Suicide Machine

While at NoPork Motorsports yesterday for new tires, I spotted this S&S engine-based custom outside the repair garage. It was one of two long stretched-out customs at the shop, both equipped with S&S V-Twins. Both of them are what I think of as “suicide machines”.

I ran out of 120 film for the Twin Lens Reflex camera when I turned to shoot the second “chopper”. It rates considerably higher on the potential-for-a-quick-death scale, since it had no front brake, just a simple axle. Both bikes look good and might have some utility if their purpose were to ride to the local bar and back. Between the raked out front end which limits the bike’s maneuverability in dangerous situations and the lack of a front brake, I don’t think I’d want to ride that one for more than a few blocks. It would be even more worthless on a long ride because it had a hardtail frame. Hardtail frames are good for detaching internal organs from their proper anchor points in the human body.

The bike shown in the photograph is a bit more useful in my estimation. It has a softtail frame, which gives some suspension in the rear, and it would be a lot easier to stop due to a disc brake on the front wheel.

But still, both bikes suffer from the lack of maneuverability caused by the long, raked front ends. There is a reason why companies like Harley, Indian, Honda, Triumph, Yamaha, BMW, and Victory don’t offer long raked-out front ends on their motorcycles. That reason is called litigation. Motorcycling is dangerous enough (mostly due to the ignorance and/or stupidity of automobile drivers)* without manufacturers ignoring good, stable design.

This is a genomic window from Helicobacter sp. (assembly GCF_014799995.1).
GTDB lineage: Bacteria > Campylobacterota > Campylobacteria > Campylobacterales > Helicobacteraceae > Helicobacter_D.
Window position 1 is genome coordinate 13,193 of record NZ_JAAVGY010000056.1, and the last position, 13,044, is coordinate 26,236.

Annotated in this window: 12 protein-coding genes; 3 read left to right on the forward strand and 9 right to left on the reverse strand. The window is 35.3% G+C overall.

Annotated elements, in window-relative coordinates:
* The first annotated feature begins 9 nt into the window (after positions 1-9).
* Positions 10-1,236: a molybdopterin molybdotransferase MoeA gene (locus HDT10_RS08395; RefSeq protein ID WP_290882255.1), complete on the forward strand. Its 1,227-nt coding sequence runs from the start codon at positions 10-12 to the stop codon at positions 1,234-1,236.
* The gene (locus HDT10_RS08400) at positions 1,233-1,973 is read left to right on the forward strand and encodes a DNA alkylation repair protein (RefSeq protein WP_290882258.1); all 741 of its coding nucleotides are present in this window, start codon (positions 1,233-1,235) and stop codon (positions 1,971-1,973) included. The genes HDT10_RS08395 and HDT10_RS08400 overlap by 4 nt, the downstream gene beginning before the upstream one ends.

In the 1970s I hung out with a group of outlaw bikers (I worked with a couple of them) who kept insisting that I should extend the front forks of my stock Harley Superglide, because it would look so much “cooler”. I ignored them because I knew that the factory-designed front end and frame was vastly more maneuverable than their choppers (having rode them for short distances). Deliberately ignoring the fashion of the day saved my life a couple times when I was in situations that I was able to maneuver out of because of my stock bike’s factory design. I wouldn’t have been so “lucky” on a chopper. I was also negatively impressed when I saw long, raked-out front ends flexing wildly over minor bumps in the road surface at freeway speeds. 

The “chopper” type of bike was very “cool” or “groovy” in the 1960s and 1970s, but that is all they were. They would be good as sculpture, something to display on the other side of the coffee table or in the parking lot of a drinking establishment. They certainly would not be the best choice of motorcycle to ride across the country for a number of reasons. The 1972 Harley Sportster that I rode from Miami, Florida to Canandaigua, New York when it was new, was notorious for heavy vibration at the time, and hard to stop due to the stock drum brakes, but it was worlds safer than one of these suicide machines…

* Keep in mind that passing a driving test only means that one has learned to pass a driving test. It does not mean that one is a good driver.